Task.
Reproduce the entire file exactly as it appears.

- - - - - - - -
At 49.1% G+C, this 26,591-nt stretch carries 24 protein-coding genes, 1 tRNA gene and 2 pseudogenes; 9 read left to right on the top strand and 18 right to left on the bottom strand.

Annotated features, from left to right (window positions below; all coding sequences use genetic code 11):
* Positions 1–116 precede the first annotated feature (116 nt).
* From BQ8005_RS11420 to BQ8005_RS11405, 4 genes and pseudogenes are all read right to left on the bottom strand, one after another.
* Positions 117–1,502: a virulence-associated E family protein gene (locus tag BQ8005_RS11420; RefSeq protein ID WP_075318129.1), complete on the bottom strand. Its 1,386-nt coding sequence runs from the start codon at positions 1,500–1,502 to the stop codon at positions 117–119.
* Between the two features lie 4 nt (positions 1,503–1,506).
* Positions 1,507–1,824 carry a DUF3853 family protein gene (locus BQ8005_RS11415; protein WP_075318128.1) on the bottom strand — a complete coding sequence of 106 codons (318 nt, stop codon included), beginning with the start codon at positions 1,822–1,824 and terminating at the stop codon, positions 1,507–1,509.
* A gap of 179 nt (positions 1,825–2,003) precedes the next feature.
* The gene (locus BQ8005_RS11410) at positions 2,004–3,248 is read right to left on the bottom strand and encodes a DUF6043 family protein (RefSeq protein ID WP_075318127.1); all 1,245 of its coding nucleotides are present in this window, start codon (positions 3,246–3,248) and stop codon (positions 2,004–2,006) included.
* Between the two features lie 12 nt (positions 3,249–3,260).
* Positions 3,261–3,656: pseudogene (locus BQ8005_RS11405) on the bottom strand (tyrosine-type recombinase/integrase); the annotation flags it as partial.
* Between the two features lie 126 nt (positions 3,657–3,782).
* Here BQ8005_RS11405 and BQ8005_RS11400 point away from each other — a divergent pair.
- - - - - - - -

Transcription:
At 49.1% G+C, this 26,591-nt stretch carries 24 protein-coding genes, 1 tRNA gene and 2 pseudogenes; 9 read left to right on the top strand and 18 right to left on the bottom strand.

Annotated features, from left to right (window positions below; all coding sequences use genetic code 11):
* Positions 1–116 precede the first annotated feature (116 nt).
* From BQ8005_RS11420 to BQ8005_RS11405, 4 genes and pseudogenes are all read right to left on the bottom strand, one after another.
* Positions 117–1,502: a virulence-associated E family protein gene (locus tag BQ8005_RS11420; RefSeq protein ID WP_075318129.1), complete on the bottom strand. Its 1,386-nt coding sequence runs from the start codon at positions 1,500–1,502 to the stop codon at positions 117–119.
* Between the two features lie 4 nt (positions 1,503–1,506).
* Positions 1,507–1,824 carry a DUF3853 family protein gene (locus BQ8005_RS11415; protein WP_075318128.1) on the bottom strand — a complete coding sequence of 106 codons (318 nt, stop codon included), beginning with the start codon at positions 1,822–1,824 and terminating at the stop codon, positions 1,507–1,509.
* A gap of 179 nt (positions 1,825–2,003) precedes the next feature.
* The gene (locus BQ8005_RS11410) at positions 2,004–3,248 is read right to left on the bottom strand and encodes a DUF6043 family protein (RefSeq protein ID WP_075318127.1); all 1,245 of its coding nucleotides are present in this window, start codon (positions 3,246–3,248) and stop codon (positions 2,004–2,006) included.
* Between the two features lie 12 nt (positions 3,249–3,260).
* Positions 3,261–3,656: pseudogene (locus BQ8005_RS11405) on the bottom strand (tyrosine-type recombinase/integrase); the annotation flags it as partial.
* Between the two features lie 126 nt (positions 3,657–3,782).
* Here BQ8005_RS11405 and BQ8005_RS11400 point away from each other — a divergent pair.